To a much larger degree than many people would like to admit, race still determines a vast part of one's life — social networks and mobility, birth and other medical care, employment opportunities and so on. Indeed, there is an entire genre of literature and film, popularized in the late 1800s and early 1900s, composed of blacks "passing" for white to avoid this racism. Some of the most famous examples are Nella Larsen's 1929 novel, Passing; James Weldon Johnson's 1912 opus, The Autobiography of an Ex-Colored Man; and the 1959 film The Imitation of Life.
- Hope Wabuke, “When I Was White' Centers On The Formation Of Race, Identity And Self”, (August 8, 2019); reviewing "When I Was White: A Memoir", by Sarah Valentine
- The failure to capitalize Black when it is synonymous with African American is a matter of unintended racism, to put the best possible face on it.
- Robert S. Wachal, "The Capitalization of Black and Native American," American Speech, vol. 75, no. 4 (Winter 2000), pp. 364–65. Quoted in African American Philosophers and Philosophy: An Introduction to the History, Concepts and Contemporary Issues (2019) by Stephen Ferguson II and John McClendon III, p. 6, Bloomsbury Publishing.
- A lot of joblessness in the black community doesn't seem to be reachable through fiscal and monetary policies. People have not been drawn into the labor market even during periods of economic recovery. Our study clearly shows that employers would rather not hire a lot of workers from the inner city. They feel people from the inner city are not job-ready, that the kids have been poorly educated, that they can't read, they can't write, they can't speak.
- Affirmative action has to be combined with a broader program of social reform that would emphasize social rights: the right to employment, the right to education, the right to good health. Over the years, black leaders have been slow to recognize the need for a very, very progressive agenda. Anytime someone has talked about putting America back to work, blacks should have said yes, but they didn't. They were so preoccupied with affirmative action that they didn't provide the kind of leadership that would help some of the other progressive folks. Only now are black leaders beginning to realize the impact of economic issues.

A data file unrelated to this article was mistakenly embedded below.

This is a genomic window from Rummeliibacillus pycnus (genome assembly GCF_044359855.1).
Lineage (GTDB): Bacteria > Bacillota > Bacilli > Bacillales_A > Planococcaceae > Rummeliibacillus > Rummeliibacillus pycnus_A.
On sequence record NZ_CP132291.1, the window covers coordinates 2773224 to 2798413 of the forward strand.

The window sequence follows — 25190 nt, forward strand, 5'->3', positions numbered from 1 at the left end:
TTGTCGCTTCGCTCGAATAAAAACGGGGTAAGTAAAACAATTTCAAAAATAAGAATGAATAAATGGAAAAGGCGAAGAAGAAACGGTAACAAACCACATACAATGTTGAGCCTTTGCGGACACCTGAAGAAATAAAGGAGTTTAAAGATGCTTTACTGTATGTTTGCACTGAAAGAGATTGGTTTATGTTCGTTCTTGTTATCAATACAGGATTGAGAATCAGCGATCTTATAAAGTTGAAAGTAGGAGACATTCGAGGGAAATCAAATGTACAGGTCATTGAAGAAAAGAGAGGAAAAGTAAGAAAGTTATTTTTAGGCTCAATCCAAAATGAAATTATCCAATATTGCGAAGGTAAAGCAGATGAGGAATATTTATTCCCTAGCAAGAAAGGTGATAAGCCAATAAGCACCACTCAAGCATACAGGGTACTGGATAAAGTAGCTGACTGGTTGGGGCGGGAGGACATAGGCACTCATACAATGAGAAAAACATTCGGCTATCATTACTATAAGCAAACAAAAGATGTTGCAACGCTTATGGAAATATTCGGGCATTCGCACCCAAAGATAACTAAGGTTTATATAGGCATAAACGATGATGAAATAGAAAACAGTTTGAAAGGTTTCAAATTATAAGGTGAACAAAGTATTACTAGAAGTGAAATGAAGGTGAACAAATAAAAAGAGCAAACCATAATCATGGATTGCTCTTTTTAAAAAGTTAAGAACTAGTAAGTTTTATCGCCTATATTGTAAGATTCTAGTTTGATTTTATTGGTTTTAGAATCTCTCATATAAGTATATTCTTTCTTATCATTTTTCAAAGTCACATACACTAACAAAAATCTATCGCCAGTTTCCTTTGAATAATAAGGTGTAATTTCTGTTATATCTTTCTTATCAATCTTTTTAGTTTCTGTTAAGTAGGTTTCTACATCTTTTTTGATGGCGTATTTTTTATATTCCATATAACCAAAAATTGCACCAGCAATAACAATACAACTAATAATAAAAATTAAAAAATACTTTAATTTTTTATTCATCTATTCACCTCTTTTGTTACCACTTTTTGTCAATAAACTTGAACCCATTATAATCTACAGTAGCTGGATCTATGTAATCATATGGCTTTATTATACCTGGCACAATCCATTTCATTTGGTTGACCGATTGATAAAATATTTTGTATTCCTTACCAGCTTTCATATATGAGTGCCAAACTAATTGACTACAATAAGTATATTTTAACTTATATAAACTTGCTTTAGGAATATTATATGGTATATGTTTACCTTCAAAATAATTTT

- We should emphasize not Negro History, but the Negro in history. What we need is not a history of selected races or nations, but the history of the world void of national bias, race hate, and religious prejudice.
- Carter Woodson, "The Celebration of Negro History Week", Journal of Negro History (April 1927).
- The common goal of 22 million Afro-Americans is respect as human beings, the God-given right to be a human being. Our common goal is to obtain the human rights that America has been denying us. We can never get civil rights in America until our human rights are first restored. We will never be recognized as citizens there until we are first recognized as humans.
- Malcom X, "Racism: the Cancer that is Destroying America", in Egyptian Gazette.
- African-American history
- African-American studies
- Black Lives Matter
- Black people
- Enslaved women's resistance in the United States and Caribbean
- H.R. 40 - Commission to Study and Develop Reparation Proposals for African-Americans Act
- Racism in the United States
- Slavery in the United States
- Category:African Americans